The status quo is what we have and what we are used to. It is what people know and what is comfortable. I know that people do not change banks easily, for example, and equally they do not change religion, politics or voting habits easily. This will be a long process but it is starting today. Voting for a woman may be difficult for some but there will be a choice. Some may find it impossible to vote for a woman but if there are not enough women to vote for, it will not happen. We could see that as how it is and part of life. We should tell that to cancer patients whose lives have been made better by medical and scientific interventions or the many people who have been improved by all kinds of interventions.

We could talk about how important it is for more people to become involved and hope this will rub off on the public. When Mary Robinson became the first woman President of Ireland, that did not rub off. We could try instead to intervene and level the playing field, indicating that political parties must make an effort, change their attitude and help to change the status quo. They should welcome and support women. We must get women to make the effort, change their attitudes and break the status quo. Women are not entitled to be involved in politics but rather they are obliged to be involved. It is our country and we are all responsible. This legislation is only part of that process. When it comes down to it, this process will involve organisations like the 50:50 Group, of which I am proud to be a founding member of the north-west branch. It covers almost the entire nation and the 50:50 Group has encouraged and supported debate, conversation and argument in this regard, which will go hand in hand with this legislation.

A new group, Women For Election, has received great funding from Social Entrepreneurs Ireland to do what many critics say is missing, such as running workshops, lecturing, offering training and mentoring to women interested in and who want to know about a life in politics. When the people involved were canvassing for the Lisbon treaty, they discovered that many women were genuinely interested in politics but did not know how to get in. They felt excluded and thought that potential candidates might have to be part of a dynasty or know everything about politics. There was a realisation that some women just needed a little support.

Such movements will operate hand in hand with this brave and welcome legislation. Together, by women and for women and with the encouragement and support of men, this can work. I remind men that when more women move into the Houses of the Oireachtas, they will not be sitting on men's knees. Some men will have to move over or even out, which is okay as it is progress. Otherwise, we will not have in these Houses the kind of representation reflecting life outside on the streets. This will make a difference and as a woman, I see a 50:50 split as the only correct form of representation. I welcome this legislation as part of that jigsaw.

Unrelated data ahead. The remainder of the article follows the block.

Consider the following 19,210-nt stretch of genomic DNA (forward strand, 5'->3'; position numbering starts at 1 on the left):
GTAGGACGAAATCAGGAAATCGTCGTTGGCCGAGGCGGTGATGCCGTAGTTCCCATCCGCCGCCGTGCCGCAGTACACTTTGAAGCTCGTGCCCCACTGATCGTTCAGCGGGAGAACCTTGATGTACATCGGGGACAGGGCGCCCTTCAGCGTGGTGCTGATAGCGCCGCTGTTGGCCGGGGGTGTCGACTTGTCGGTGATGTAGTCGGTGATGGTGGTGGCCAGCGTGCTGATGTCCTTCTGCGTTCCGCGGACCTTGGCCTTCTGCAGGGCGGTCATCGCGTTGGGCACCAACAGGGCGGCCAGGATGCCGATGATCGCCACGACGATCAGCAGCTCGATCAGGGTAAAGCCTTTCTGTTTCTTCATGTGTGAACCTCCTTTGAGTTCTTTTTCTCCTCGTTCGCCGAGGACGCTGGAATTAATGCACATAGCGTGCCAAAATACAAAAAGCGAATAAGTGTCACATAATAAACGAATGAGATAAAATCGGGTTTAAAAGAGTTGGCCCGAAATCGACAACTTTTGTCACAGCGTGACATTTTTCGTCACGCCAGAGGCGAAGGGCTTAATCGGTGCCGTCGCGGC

I welcome the Minister and take this opportunity to welcome the new legislation. I know there are mixed views on quotas but we know this is necessary to address the problems facing female participation in politics. Unfortunately, politics in this country has always been dominated by men, although we have seen changes in the number of female doctors, engineers, architects, as well as those in other professions. We must encourage more women into political life and change the environment in which they would operate.

The main problem for some women, particularly those outside Dublin, is their families. It can be difficult for young mothers to put themselves forward, leave home and base themselves in Dublin for three days. Men cannot have babies, thank God, but they can do everything else. Some 45% of the Swedish Parliament consists of women and one would often see men pushing prams while women are debating. Equality in Sweden starts in school, as boys and girls are given the same opportunities, with girls outperforming boys in education. Almost half of the PhDs awarded today in Sweden go to women. An important factor in Swedish equality is parental leave, and new fathers get ten days off work when the child is born before sharing with their partner a further 480 days of paid parental leave. This allows women to continue to pursue their careers and facilitates men in playing a larger role in their children's formative years.

Men and women must have a choice. I was a candidate for the general election in 2007 and the rest of the field in the constituency consisted of nine men. Some people believe that women vote for women but research shows this is untrue. We must give people the choice of voting for the best candidate, male or female. I hope political parties will not use this as a token gesture to women, and when women are on the ballot paper to run for the general election, all parties should give the encouragement and support to ensure election.